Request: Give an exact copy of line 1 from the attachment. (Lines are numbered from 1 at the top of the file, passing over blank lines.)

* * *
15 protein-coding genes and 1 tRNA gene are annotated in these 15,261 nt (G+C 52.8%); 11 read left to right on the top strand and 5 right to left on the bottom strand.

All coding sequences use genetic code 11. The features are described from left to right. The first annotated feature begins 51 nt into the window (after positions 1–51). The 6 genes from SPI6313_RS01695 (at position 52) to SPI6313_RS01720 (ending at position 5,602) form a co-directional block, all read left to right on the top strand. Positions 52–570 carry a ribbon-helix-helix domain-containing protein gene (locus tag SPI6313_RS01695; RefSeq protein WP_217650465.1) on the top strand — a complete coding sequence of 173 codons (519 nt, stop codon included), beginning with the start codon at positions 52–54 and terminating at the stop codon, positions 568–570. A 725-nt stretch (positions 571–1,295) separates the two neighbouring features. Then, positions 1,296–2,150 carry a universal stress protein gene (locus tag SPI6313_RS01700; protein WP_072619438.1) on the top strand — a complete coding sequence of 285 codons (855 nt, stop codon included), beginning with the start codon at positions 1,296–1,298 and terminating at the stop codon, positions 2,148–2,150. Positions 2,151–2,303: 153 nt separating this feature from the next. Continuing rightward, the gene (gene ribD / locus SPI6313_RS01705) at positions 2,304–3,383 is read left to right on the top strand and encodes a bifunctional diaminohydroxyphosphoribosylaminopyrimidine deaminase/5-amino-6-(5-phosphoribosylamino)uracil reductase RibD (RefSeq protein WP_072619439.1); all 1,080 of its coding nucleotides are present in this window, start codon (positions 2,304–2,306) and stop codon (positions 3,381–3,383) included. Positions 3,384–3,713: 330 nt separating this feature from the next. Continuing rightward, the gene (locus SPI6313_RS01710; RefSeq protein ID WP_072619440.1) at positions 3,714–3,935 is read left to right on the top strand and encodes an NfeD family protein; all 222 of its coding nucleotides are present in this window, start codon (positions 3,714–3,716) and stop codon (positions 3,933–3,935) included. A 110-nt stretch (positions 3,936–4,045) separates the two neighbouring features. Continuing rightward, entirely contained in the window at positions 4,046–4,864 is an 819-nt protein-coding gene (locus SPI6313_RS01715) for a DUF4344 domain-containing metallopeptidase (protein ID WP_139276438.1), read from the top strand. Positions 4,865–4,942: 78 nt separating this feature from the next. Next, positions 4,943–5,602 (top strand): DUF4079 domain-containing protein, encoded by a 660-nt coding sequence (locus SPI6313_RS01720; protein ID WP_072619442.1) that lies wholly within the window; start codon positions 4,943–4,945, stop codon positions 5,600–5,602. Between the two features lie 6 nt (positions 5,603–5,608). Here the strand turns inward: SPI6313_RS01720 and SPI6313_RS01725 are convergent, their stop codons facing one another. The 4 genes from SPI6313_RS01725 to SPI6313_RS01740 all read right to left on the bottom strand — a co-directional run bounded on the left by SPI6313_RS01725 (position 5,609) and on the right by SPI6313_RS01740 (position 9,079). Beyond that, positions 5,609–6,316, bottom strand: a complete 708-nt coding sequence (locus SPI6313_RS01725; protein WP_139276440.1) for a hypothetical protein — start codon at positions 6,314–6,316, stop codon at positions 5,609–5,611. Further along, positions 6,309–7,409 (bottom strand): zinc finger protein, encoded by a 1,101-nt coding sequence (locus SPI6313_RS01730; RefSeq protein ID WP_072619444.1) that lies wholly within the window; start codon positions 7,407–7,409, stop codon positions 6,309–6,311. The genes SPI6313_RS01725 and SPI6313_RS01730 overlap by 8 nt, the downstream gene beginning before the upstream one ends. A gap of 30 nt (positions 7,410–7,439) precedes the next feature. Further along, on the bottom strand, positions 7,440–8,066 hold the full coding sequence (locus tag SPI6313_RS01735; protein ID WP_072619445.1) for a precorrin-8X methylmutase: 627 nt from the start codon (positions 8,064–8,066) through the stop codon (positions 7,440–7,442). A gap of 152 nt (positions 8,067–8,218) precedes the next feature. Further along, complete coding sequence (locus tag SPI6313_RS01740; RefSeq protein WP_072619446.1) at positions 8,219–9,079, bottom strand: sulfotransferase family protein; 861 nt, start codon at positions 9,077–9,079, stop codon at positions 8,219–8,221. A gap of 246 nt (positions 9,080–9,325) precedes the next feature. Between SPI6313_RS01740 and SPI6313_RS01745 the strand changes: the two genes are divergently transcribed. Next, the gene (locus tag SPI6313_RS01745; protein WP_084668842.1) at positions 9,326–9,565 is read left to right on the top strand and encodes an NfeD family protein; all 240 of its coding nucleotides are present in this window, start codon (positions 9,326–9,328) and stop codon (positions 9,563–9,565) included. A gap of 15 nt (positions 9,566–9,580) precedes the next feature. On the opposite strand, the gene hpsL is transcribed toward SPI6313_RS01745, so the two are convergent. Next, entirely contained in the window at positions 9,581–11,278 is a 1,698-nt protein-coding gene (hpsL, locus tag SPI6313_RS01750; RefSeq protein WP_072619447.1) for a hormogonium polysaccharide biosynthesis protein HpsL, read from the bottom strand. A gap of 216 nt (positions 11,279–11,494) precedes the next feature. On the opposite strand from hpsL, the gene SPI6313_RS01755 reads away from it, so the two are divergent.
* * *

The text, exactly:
15 protein-coding genes and 1 tRNA gene are annotated in these 15,261 nt (G+C 52.8%); 11 read left to right on the top strand and 5 right to left on the bottom strand.